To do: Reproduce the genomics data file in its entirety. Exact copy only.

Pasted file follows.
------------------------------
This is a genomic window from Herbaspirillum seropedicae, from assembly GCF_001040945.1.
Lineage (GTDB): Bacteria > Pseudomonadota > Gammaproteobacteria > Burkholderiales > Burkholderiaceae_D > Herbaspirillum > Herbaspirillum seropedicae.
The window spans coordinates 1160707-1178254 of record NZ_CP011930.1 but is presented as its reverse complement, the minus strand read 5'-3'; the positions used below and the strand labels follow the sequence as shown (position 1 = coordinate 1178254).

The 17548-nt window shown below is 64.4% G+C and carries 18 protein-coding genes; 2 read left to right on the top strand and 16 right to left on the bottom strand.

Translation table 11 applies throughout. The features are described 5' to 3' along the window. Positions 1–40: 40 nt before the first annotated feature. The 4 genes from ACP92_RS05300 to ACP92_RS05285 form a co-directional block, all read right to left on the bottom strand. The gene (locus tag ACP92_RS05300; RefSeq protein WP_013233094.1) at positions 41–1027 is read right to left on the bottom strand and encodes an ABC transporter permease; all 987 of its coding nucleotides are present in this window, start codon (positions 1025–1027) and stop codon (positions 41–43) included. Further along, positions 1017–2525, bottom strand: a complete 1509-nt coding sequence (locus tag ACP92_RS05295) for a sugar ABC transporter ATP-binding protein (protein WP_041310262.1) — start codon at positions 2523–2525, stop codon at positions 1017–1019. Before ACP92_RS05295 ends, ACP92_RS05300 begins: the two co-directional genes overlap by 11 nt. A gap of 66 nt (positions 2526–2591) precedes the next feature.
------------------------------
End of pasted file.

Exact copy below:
This is a genomic window from Herbaspirillum seropedicae, from assembly GCF_001040945.1.
Lineage (GTDB): Bacteria > Pseudomonadota > Gammaproteobacteria > Burkholderiales > Burkholderiaceae_D > Herbaspirillum > Herbaspirillum seropedicae.
The window spans coordinates 1160707-1178254 of record NZ_CP011930.1 but is presented as its reverse complement, the minus strand read 5'-3'; the positions used below and the strand labels follow the sequence as shown (position 1 = coordinate 1178254).

The 17548-nt window shown below is 64.4% G+C and carries 18 protein-coding genes; 2 read left to right on the top strand and 16 right to left on the bottom strand.

Translation table 11 applies throughout. The features are described 5' to 3' along the window. Positions 1–40: 40 nt before the first annotated feature. The 4 genes from ACP92_RS05300 to ACP92_RS05285 form a co-directional block, all read right to left on the bottom strand. The gene (locus tag ACP92_RS05300; RefSeq protein WP_013233094.1) at positions 41–1027 is read right to left on the bottom strand and encodes an ABC transporter permease; all 987 of its coding nucleotides are present in this window, start codon (positions 1025–1027) and stop codon (positions 41–43) included. Further along, positions 1017–2525, bottom strand: a complete 1509-nt coding sequence (locus tag ACP92_RS05295) for a sugar ABC transporter ATP-binding protein (protein WP_041310262.1) — start codon at positions 2523–2525, stop codon at positions 1017–1019. Before ACP92_RS05295 ends, ACP92_RS05300 begins: the two co-directional genes overlap by 11 nt. A gap of 66 nt (positions 2526–2591) precedes the next feature.